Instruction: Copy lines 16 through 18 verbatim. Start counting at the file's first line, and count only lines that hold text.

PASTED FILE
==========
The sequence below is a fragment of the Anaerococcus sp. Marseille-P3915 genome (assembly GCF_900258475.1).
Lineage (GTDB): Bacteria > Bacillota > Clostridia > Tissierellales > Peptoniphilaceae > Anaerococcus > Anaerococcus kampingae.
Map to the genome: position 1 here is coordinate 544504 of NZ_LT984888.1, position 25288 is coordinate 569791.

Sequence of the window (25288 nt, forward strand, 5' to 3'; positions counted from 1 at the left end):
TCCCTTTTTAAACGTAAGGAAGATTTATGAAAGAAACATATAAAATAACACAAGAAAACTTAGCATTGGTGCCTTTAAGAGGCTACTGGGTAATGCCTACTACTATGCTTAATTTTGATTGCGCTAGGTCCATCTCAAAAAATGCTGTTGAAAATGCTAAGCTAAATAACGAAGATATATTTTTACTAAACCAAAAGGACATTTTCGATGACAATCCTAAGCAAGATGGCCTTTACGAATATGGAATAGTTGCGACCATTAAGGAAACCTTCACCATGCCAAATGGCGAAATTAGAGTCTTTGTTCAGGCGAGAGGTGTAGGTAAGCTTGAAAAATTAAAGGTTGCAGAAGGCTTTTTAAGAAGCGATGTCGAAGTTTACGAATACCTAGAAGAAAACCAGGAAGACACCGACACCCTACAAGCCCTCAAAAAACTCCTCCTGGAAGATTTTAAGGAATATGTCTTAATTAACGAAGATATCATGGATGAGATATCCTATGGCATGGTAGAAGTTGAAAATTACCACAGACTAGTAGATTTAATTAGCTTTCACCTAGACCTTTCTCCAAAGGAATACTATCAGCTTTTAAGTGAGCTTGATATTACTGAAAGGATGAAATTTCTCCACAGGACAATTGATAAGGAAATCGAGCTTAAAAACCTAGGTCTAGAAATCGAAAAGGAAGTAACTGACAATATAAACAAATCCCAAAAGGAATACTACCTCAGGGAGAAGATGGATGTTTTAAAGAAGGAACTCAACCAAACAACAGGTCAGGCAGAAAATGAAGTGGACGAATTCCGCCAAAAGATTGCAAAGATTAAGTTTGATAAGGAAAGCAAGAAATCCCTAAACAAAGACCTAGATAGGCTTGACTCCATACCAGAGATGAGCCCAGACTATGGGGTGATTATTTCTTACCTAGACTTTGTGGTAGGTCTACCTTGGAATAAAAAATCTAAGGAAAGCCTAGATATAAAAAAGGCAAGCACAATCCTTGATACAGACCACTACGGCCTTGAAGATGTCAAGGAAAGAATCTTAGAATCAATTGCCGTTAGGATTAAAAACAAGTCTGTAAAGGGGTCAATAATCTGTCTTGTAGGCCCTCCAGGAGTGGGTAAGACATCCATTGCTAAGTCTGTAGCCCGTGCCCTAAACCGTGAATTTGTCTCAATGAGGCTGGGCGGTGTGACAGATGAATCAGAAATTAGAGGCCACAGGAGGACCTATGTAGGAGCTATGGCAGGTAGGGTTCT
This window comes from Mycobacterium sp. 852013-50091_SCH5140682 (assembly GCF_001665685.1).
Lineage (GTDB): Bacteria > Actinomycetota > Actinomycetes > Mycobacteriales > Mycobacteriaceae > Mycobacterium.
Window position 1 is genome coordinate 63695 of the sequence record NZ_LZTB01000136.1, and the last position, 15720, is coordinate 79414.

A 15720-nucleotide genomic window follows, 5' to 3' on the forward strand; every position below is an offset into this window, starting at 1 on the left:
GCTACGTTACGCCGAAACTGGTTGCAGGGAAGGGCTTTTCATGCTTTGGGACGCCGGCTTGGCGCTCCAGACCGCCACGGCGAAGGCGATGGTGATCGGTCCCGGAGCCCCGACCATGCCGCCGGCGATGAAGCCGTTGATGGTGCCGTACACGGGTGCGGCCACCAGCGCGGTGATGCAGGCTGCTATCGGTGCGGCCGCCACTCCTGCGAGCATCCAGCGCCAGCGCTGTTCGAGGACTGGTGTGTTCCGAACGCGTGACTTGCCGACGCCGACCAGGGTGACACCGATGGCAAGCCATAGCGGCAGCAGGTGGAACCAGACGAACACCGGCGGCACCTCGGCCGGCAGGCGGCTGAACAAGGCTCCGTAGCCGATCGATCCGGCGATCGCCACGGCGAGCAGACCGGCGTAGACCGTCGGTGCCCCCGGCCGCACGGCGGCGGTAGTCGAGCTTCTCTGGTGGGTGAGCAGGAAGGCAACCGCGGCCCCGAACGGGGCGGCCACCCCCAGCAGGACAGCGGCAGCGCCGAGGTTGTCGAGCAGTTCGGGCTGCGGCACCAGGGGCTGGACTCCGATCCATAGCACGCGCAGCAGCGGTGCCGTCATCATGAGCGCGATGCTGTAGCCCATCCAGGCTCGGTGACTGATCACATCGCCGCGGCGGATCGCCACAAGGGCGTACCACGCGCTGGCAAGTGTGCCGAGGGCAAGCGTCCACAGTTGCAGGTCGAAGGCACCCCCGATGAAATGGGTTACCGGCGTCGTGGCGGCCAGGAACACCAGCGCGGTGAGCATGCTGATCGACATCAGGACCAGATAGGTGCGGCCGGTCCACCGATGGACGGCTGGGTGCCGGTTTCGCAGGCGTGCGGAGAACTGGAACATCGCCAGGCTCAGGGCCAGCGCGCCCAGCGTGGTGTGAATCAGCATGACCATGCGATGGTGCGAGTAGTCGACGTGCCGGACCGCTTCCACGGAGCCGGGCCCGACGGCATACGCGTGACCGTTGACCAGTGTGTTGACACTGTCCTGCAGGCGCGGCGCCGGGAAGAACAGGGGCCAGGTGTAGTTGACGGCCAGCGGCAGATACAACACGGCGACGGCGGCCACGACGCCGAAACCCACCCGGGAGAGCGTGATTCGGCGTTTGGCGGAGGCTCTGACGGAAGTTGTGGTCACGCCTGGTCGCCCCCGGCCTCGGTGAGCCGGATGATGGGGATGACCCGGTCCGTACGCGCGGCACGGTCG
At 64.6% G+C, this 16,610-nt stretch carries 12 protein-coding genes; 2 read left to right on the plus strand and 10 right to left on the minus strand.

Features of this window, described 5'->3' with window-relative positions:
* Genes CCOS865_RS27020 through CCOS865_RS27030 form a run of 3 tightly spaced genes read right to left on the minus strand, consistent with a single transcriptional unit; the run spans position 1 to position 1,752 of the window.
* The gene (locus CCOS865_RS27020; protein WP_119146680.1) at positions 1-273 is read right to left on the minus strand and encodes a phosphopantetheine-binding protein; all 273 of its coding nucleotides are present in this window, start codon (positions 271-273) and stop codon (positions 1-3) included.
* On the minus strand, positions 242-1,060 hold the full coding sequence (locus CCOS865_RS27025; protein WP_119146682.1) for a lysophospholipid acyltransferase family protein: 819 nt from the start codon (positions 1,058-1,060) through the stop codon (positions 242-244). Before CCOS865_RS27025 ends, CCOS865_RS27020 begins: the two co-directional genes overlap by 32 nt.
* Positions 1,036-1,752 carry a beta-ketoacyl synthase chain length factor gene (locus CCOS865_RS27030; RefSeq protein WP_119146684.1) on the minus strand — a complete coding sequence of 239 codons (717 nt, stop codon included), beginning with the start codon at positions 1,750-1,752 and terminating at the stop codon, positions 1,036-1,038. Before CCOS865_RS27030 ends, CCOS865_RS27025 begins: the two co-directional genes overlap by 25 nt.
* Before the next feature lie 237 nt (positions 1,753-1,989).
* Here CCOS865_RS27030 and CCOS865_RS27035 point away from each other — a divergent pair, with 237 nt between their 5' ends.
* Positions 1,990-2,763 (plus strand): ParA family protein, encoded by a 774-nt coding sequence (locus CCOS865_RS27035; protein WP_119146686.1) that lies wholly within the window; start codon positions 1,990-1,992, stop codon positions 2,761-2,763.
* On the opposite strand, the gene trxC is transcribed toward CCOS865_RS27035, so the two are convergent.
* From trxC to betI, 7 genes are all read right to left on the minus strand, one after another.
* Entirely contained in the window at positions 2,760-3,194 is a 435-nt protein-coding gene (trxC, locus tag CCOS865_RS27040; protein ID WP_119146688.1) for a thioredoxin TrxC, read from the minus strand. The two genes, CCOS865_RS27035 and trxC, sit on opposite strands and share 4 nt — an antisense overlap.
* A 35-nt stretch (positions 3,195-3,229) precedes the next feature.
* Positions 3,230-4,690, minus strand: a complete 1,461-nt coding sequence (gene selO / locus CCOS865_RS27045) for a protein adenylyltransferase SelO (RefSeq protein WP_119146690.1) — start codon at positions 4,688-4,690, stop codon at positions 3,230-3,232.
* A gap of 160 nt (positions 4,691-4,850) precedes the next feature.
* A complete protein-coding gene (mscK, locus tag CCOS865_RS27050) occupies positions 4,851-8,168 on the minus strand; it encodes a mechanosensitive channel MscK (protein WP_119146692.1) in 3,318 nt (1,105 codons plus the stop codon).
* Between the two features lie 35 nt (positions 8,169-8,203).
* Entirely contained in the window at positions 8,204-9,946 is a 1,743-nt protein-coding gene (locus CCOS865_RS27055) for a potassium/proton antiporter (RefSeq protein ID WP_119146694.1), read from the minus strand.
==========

* Positions 1,036-1,752 carry a beta-ketoacyl synthase chain length factor gene (locus CCOS865_RS27030; RefSeq protein WP_119146684.1) on the minus strand — a complete coding sequence of 239 codons (717 nt, stop codon included), beginning with the start codon at positions 1,750-1,752 and terminating at the stop codon, positions 1,036-1,038. Before CCOS865_RS27030 ends, CCOS865_RS27025 begins: the two co-directional genes overlap by 25 nt.
* Before the next feature lie 237 nt (positions 1,753-1,989).
* Here CCOS865_RS27030 and CCOS865_RS27035 point away from each other — a divergent pair, with 237 nt between their 5' ends.